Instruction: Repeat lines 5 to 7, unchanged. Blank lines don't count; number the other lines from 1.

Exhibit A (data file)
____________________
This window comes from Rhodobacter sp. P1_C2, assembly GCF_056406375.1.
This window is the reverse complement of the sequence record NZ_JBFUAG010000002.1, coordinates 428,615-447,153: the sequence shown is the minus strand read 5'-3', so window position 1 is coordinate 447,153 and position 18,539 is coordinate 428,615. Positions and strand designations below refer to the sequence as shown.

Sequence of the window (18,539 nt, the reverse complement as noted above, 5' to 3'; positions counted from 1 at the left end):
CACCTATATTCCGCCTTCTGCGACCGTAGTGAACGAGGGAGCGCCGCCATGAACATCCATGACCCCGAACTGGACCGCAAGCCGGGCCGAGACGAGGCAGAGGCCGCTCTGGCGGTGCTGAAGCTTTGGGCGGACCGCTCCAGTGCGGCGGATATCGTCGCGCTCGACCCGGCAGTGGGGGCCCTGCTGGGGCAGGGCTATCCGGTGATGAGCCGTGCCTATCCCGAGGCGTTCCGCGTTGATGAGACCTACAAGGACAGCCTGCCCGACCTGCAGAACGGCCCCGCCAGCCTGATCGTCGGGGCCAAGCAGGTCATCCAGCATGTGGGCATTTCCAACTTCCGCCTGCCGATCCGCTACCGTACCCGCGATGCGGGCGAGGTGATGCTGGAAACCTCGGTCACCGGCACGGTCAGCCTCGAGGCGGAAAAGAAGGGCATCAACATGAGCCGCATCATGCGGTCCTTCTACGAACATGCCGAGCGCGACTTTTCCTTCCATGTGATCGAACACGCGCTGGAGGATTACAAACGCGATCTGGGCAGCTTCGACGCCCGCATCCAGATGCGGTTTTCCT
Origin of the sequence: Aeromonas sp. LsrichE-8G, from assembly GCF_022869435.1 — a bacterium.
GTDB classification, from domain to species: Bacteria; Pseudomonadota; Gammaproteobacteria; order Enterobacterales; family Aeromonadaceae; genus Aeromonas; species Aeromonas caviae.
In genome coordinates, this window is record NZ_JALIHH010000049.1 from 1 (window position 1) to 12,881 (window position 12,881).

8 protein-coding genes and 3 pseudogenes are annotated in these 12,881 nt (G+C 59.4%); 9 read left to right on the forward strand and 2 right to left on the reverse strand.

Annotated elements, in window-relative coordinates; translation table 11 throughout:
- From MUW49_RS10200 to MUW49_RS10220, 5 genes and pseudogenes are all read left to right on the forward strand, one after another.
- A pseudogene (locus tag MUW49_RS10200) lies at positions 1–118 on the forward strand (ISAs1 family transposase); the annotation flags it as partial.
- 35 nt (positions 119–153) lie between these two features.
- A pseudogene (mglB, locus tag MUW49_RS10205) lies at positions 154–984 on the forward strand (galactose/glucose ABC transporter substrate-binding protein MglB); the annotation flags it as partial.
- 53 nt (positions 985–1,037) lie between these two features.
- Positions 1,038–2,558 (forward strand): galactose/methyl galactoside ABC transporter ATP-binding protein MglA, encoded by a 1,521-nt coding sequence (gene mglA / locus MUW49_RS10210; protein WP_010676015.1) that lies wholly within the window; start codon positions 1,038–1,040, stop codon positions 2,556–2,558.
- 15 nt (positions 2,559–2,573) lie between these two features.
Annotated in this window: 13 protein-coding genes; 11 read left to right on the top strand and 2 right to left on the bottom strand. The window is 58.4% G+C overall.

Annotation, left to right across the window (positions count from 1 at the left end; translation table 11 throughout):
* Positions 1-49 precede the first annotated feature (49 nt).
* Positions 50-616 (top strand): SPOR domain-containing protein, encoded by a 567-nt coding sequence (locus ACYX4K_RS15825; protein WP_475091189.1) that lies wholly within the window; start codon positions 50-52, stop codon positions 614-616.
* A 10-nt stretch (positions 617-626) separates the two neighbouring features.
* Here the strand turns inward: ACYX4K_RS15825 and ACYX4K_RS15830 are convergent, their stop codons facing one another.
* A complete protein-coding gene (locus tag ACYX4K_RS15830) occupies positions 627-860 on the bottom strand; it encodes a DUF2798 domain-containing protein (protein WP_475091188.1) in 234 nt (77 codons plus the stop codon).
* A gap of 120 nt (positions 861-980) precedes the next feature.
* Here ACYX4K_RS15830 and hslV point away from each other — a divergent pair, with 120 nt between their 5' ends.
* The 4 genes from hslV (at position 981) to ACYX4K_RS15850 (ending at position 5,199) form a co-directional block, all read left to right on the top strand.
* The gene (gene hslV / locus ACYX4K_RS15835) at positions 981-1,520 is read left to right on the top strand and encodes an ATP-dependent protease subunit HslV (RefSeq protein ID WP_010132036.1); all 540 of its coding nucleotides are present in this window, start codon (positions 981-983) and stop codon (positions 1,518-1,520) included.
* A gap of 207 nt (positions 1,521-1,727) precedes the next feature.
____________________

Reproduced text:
Origin of the sequence: Aeromonas sp. LsrichE-8G, from assembly GCF_022869435.1 — a bacterium.
GTDB classification, from domain to species: Bacteria; Pseudomonadota; Gammaproteobacteria; order Enterobacterales; family Aeromonadaceae; genus Aeromonas; species Aeromonas caviae.
In genome coordinates, this window is record NZ_JALIHH010000049.1 from 1 (window position 1) to 12,881 (window position 12,881).